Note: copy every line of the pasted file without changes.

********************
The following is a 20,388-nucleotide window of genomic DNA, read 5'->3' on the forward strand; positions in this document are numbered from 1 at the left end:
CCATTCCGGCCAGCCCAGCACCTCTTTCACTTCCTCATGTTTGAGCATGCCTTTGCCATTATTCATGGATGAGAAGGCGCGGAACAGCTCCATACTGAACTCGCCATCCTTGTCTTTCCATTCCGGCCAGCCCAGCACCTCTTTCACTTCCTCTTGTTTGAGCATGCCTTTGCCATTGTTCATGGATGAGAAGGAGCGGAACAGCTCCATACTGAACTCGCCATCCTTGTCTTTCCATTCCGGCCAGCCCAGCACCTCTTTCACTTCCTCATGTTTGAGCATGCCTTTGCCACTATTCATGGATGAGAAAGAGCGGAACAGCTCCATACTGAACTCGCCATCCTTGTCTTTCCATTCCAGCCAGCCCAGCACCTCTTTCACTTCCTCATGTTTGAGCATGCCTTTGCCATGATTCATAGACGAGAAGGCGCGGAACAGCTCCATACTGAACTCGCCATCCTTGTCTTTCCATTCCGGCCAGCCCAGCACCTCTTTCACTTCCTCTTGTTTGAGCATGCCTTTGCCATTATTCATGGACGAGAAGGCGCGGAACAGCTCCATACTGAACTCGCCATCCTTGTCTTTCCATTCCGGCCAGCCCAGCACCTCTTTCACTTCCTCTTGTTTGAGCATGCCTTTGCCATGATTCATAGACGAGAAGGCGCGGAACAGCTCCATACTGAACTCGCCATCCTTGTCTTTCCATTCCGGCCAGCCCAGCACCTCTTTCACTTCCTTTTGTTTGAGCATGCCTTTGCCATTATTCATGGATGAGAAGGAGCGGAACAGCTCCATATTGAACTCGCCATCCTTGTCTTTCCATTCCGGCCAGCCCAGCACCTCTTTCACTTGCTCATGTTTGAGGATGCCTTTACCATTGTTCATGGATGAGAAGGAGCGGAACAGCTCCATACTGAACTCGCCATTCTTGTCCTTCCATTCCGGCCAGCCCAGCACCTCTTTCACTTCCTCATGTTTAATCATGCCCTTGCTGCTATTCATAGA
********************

The following is a 20,388-nucleotide window of genomic DNA, read 5'->3' on the forward strand; positions in this document are numbered from 1 at the left end:
CCATTCCGGCCAGCCCAGCACCTCTTTCACTTCCTCATGTTTGAGCATGCCTTTGCCATTATTCATGGATGAGAAGGCGCGGAACAGCTCCATACTGAACTCGCCATCCTTGTCTTTCCATTCCGGCCAGCCCAGCACCTCTTTCACTTCCTCTTGTTTGAGCATGCCTTTGCCATTGTTCATGGATGAGAAGGAGCGGAACAGCTCCATACTGAACTCGCCATCCTTGTCTTTCCATTCCGGCCAGCCCAGCACCTCTTTCACTTCCTCATGTTTGAGCATGCCTTTGCCACTATTCATGGATGAGAAAGAGCGGAACAGCTCCATACTGAACTCGCCATCCTTGTCTTTCCATTCCAGCCAGCCCAGCACCTCTTTCACTTCCTCATGTTTGAGCATGCCTTTGCCATGATTCATAGACGAGAAGGCGCGGAACAGCTCCATACTGAACTCGCCATCCTTGTCTTTCCATTCCGGCCAGCCCAGCACCTCTTTCACTTCCTCTTGTTTGAGCATGCCTTTGCCATTATTCATGGACGAGAAGGCGCGGAACAGCTCCATACTGAACTCGCCATCCTTGTCTTTCCATTCCGGCCAGCCCAGCACCTCTTTCACTTCCTCTTGTTTGAGCATGCCTTTGCCATGATTCATAGACGAGAAGGCGCGGAACAGCTCCATACTGAACTCGCCATCCTTGTCTTTCCATTCCGGCCAGCCCAGCACCTCTTTCACTTCCTTTTGTTTGAGCATGCCTTTGCCATTATTCATGGATGAGAAGGAGCGGAACAGCTCCATATTGAACTCGCCATCCTTGTCTTTCCATTCCGGCCAGCCCAGCACCTCTTTCACTTGCTCATGTTTGAGGATGCCTTTACCATTGTTCATGGATGAGAAGGAGCGGAACAGCTCCATACTGAACTCGCCATTCTTGTCCTTCCATTCCGGCCAGCCCAGCACCTCTTTCACTTCCTCATGTTTAATCATGCCCTTGCTGCTATTCATAGA